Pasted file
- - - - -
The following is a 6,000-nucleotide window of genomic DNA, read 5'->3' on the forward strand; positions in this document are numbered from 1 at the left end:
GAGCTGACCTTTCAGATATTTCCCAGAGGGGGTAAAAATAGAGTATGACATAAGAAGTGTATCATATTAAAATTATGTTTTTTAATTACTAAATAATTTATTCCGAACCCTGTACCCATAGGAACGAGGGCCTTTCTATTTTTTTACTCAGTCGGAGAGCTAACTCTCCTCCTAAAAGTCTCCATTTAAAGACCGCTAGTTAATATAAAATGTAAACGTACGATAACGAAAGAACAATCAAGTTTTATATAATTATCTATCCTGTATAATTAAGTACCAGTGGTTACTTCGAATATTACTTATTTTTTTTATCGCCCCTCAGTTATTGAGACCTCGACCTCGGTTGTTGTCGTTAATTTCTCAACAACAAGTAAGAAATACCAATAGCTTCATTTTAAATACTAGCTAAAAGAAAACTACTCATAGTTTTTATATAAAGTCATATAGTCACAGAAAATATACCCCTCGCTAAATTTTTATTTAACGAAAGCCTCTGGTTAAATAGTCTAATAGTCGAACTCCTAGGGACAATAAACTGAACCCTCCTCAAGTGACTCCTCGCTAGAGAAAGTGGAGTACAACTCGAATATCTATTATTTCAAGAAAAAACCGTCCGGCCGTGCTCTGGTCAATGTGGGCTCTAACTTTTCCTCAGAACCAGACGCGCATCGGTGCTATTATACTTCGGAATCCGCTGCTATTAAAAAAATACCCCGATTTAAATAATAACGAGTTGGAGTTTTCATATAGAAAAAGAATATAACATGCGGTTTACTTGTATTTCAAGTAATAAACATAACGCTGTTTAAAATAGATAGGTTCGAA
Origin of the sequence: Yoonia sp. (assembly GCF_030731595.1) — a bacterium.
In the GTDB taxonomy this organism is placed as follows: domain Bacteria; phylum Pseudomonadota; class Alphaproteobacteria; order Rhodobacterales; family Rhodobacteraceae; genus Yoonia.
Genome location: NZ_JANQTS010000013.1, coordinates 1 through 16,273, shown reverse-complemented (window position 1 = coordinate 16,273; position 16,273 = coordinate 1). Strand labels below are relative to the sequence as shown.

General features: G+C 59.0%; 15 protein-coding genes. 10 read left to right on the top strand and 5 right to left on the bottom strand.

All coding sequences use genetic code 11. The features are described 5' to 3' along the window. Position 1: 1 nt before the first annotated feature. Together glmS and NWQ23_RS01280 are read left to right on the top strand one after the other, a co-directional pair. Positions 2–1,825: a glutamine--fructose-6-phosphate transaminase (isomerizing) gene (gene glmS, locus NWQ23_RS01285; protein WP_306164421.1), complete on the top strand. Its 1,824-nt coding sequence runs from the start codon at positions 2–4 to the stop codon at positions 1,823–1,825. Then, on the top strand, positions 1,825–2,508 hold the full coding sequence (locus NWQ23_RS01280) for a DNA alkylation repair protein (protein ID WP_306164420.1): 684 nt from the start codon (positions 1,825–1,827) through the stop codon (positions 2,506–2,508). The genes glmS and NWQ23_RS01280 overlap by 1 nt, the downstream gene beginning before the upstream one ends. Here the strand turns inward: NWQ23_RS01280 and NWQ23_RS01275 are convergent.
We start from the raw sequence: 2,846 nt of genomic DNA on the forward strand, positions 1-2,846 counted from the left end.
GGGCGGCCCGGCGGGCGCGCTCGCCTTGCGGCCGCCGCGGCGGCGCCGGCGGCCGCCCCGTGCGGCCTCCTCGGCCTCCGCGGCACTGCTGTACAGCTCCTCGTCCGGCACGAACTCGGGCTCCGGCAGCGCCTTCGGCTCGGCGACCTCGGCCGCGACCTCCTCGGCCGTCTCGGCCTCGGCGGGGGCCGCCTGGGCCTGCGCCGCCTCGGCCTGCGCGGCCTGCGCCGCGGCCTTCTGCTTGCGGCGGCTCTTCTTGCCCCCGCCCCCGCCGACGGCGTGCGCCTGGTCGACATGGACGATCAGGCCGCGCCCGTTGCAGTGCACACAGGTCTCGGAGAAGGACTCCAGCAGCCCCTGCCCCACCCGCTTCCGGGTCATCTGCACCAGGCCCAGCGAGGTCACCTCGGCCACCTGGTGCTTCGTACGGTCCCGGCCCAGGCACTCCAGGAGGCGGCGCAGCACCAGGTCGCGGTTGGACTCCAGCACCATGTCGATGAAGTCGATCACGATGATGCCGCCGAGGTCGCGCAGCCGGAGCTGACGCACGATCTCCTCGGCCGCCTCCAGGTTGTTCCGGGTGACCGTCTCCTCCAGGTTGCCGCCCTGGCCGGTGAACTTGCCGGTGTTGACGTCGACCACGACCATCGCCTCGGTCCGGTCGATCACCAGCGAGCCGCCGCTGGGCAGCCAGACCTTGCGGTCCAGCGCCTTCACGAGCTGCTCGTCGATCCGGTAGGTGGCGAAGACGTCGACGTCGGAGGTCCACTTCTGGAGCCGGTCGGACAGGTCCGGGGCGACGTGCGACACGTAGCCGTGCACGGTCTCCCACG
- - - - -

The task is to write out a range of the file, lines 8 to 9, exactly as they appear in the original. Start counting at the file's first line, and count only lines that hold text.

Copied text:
We start from the raw sequence: 2,846 nt of genomic DNA on the forward strand, positions 1-2,846 counted from the left end.
GGGCGGCCCGGCGGGCGCGCTCGCCTTGCGGCCGCCGCGGCGGCGCCGGCGGCCGCCCCGTGCGGCCTCCTCGGCCTCCGCGGCACTGCTGTACAGCTCCTCGTCCGGCACGAACTCGGGCTCCGGCAGCGCCTTCGGCTCGGCGACCTCGGCCGCGACCTCCTCGGCCGTCTCGGCCTCGGCGGGGGCCGCCTGGGCCTGCGCCGCCTCGGCCTGCGCGGCCTGCGCCGCGGCCTTCTGCTTGCGGCGGCTCTTCTTGCCCCCGCCCCCGCCGACGGCGTGCGCCTGGTCGACATGGACGATCAGGCCGCGCCCGTTGCAGTGCACACAGGTCTCGGAGAAGGACTCCAGCAGCCCCTGCCCCACCCGCTTCCGGGTCATCTGCACCAGGCCCAGCGAGGTCACCTCGGCCACCTGGTGCTTCGTACGGTCCCGGCCCAGGCACTCCAGGAGGCGGCGCAGCACCAGGTCGCGGTTGGACTCCAGCACCATGTCGATGAAGTCGATCACGATGATGCCGCCGAGGTCGCGCAGCCGGAGCTGACGCACGATCTCCTCGGCCGCCTCCAGGTTGTTCCGGGTGACCGTCTCCTCCAGGTTGCCGCCCTGGCCGGTGAACTTGCCGGTGTTGACGTCGACCACGACCATCGCCTCGGTCCGGTCGATCACCAGCGAGCCGCCGCTGGGCAGCCAGACCTTGCGGTCCAGCGCCTTCACGAGCTGCTCGTCGATCCGGTAGGTGGCGAAGACGTCGACGTCGGAGGTCCACTTCTGGAGCCGGTCGGACAGGTCCGGGGCGACGTGCGACACGTAGCCGTGCACGGTCTCCCACG